After a blood cancer diagnosis, some people find it particularly helpful to talk to someone who has had similar experience. They may have been diagnosed with the same condition, faced the same treatment options, and may have shared the same worries, concerns, happy times or sad times.
We will do our best to match you with one of our trained volunteers for regular or one-off telephone or face-to-face support.
Our Buddies are people just like you who have a personal experience of a blood cancer. They are not trained therapists or medical experts, but they do understand what you’re going through.
Of course, your family and friends will want to help and support you in the best way that they can. But sometimes, just chatting to someone who has been there before can really help you to cope with your situation.
Once we’ve matched you with a Buddy, we’ll work with you to find a convenient time for your Buddy to make the first contact. Your Buddy may not be someone local to you, but you’ll be able to talk over the phone, or email them if you prefer. Hopefully you’ll build a rapport with your Buddy and chat regularly about how you’re getting on. There are no rules – sometimes you may call them, other times, they’ll call to check how you’re doing.
All of our Buddies are vetted, trained volunteers and will do their best to support you the best way they can. We’ll be in touch from time-to-time to see how the relationship is working and make sure it is suitable for both of you.
Chronic Lymphocytic Leukaemia (CLL) buddy support scheme
This project aims to connect CLL patients to provide support, either over the telephone or face to face, to patients with CLL. Volunteers receive all the training needed to make sure that they can provide the best support and advice for newly diagnosed patients or their carers. The scheme is run by a dedicated buddy co-ordinator who oversees any training, assessments and referrals into this new scheme.
What does support mean?
This could simply mean offering a listening ear to somebody who is going through a similar situation. It could also include practical advice and information. When somebody is seeking the support of their buddy, they are looking for someone who understands the diagnosis and what to expect after diagnosis.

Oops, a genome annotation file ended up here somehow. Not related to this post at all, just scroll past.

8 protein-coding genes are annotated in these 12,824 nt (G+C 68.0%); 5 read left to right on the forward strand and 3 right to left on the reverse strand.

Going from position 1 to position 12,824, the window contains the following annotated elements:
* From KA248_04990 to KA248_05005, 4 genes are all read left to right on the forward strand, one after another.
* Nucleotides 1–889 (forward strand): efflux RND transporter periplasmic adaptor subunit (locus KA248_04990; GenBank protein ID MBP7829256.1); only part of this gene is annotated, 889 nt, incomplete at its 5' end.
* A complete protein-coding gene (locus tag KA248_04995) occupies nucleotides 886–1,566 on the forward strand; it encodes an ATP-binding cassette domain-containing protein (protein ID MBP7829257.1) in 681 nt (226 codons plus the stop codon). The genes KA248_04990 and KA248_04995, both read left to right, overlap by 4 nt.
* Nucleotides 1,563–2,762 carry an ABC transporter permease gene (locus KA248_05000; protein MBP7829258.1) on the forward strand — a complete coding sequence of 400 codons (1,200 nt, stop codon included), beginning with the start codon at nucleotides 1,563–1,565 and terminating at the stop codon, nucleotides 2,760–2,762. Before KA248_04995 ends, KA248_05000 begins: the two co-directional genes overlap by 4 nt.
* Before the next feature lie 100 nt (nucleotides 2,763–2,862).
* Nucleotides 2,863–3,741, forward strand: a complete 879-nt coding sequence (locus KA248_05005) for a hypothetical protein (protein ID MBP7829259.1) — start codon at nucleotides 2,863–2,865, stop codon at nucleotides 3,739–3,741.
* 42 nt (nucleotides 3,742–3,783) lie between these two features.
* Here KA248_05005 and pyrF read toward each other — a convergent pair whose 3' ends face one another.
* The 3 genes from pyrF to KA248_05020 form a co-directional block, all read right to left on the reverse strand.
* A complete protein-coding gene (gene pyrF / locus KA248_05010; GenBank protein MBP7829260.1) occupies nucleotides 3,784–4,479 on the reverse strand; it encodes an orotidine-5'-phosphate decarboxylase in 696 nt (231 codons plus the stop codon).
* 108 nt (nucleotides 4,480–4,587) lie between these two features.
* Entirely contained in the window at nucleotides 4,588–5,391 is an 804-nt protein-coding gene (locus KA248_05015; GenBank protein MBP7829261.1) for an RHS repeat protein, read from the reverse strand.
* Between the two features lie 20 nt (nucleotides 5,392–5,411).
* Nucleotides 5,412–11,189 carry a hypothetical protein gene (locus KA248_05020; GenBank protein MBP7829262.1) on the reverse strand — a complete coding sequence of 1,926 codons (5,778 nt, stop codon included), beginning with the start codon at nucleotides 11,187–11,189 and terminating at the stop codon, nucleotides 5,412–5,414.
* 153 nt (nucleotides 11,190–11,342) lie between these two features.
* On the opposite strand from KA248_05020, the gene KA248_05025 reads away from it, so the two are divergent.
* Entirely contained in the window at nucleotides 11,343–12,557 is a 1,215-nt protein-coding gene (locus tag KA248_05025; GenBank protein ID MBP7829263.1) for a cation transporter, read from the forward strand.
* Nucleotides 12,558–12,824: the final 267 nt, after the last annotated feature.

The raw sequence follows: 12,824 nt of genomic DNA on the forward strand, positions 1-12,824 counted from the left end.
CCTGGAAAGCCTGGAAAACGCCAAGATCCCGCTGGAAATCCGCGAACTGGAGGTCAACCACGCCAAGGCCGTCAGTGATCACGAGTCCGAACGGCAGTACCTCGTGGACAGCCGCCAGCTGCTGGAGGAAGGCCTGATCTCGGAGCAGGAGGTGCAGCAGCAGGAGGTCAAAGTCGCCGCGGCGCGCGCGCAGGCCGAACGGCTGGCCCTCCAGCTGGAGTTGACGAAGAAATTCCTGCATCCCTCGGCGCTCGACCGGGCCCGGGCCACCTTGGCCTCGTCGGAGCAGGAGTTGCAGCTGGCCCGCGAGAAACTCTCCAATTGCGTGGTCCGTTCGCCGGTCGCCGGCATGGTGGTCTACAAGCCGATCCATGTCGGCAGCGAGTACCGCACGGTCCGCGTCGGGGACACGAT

How do buddies make a difference? Having somebody who understands your situation can help lighten the load. A diagnosis of any type can be a very worrying time and can become isolating. Talking can help a person’s overall wellbeing and mental health, and can help them to understand the day to day realities of a blood cancer diagnosis.
Acute leukaemia buddy support scheme
We’re currently looking for patients affected by acute leukaemia who could offer support to a fellow patient in a similar situation.
Do you think you could offer a friendly ear to somebody else in a similar situation? The volunteering commitment is approximately 2-4 hours per month. We would anticipate that at a minimum, you would be supporting one person by email or telephone – or potentially both, depending on what suits you and the person you are matched with.
Your commitment will include a pledge to feedback information to the buddy co-ordinator at the charity. This means you will need to take basic notes and maintain a good level of communication with the buddyco-ordinator.
The scheme is co-ordinated by a member of staff at the charity and they will be on hand to provide training and support for anybody who would like to take these roles on.
Any expenses incurred by becoming a Buddy would also be covered.
A reference check would be conducted on all volunteers and training would be provided so you would be supported all of the way.
If you would like to take part in this scheme, please contact Kay Drew, Buddy Co-Ordinator by emailing Kay.Drew@leukaemiacare.org.uk or ring 01905 755977.